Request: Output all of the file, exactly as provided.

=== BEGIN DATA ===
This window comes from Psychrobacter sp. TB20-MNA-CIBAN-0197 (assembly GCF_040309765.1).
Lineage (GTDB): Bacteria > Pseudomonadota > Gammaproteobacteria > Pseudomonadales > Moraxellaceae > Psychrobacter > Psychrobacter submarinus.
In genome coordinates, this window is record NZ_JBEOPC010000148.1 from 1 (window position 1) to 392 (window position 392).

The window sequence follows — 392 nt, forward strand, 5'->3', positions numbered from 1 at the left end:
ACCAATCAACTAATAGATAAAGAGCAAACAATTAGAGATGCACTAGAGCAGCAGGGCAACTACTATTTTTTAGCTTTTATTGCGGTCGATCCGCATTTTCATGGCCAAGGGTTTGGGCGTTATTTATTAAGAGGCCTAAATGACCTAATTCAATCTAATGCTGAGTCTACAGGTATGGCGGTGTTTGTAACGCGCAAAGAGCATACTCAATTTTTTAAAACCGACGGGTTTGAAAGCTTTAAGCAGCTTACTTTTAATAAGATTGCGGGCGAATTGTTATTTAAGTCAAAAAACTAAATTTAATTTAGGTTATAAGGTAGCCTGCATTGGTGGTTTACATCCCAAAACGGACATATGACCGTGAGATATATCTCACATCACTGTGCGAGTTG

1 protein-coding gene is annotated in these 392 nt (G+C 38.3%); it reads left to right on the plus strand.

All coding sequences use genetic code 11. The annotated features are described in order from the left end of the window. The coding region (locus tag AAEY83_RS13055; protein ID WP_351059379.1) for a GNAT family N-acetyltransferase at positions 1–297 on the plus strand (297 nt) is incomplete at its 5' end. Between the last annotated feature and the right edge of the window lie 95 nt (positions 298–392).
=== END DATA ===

This window comes from Psychrobacter sp. TB20-MNA-CIBAN-0197 (assembly GCF_040309765.1).
Lineage (GTDB): Bacteria > Pseudomonadota > Gammaproteobacteria > Pseudomonadales > Moraxellaceae > Psychrobacter > Psychrobacter submarinus.
In genome coordinates, this window is record NZ_JBEOPC010000148.1 from 1 (window position 1) to 392 (window position 392).

The window sequence follows — 392 nt, forward strand, 5'->3', positions numbered from 1 at the left end:
ACCAATCAACTAATAGATAAAGAGCAAACAATTAGAGATGCACTAGAGCAGCAGGGCAACTACTATTTTTTAGCTTTTATTGCGGTCGATCCGCATTTTCATGGCCAAGGGTTTGGGCGTTATTTATTAAGAGGCCTAAATGACCTAATTCAATCTAATGCTGAGTCTACAGGTATGGCGGTGTTTGTAACGCGCAAAGAGCATACTCAATTTTTTAAAACCGACGGGTTTGAAAGCTTTAAGCAGCTTACTTTTAATAAGATTGCGGGCGAATTGTTATTTAAGTCAAAAAACTAAATTTAATTTAGGTTATAAGGTAGCCTGCATTGGTGGTTTACATCCCAAAACGGACATATGACCGTGAGATATATCTCACATCACTGTGCGAGTTG

1 protein-coding gene is annotated in these 392 nt (G+C 38.3%); it reads left to right on the plus strand.

All coding sequences use genetic code 11. The annotated features are described in order from the left end of the window. The coding region (locus tag AAEY83_RS13055; protein ID WP_351059379.1) for a GNAT family N-acetyltransferase at positions 1–297 on the plus strand (297 nt) is incomplete at its 5' end. Between the last annotated feature and the right edge of the window lie 95 nt (positions 298–392).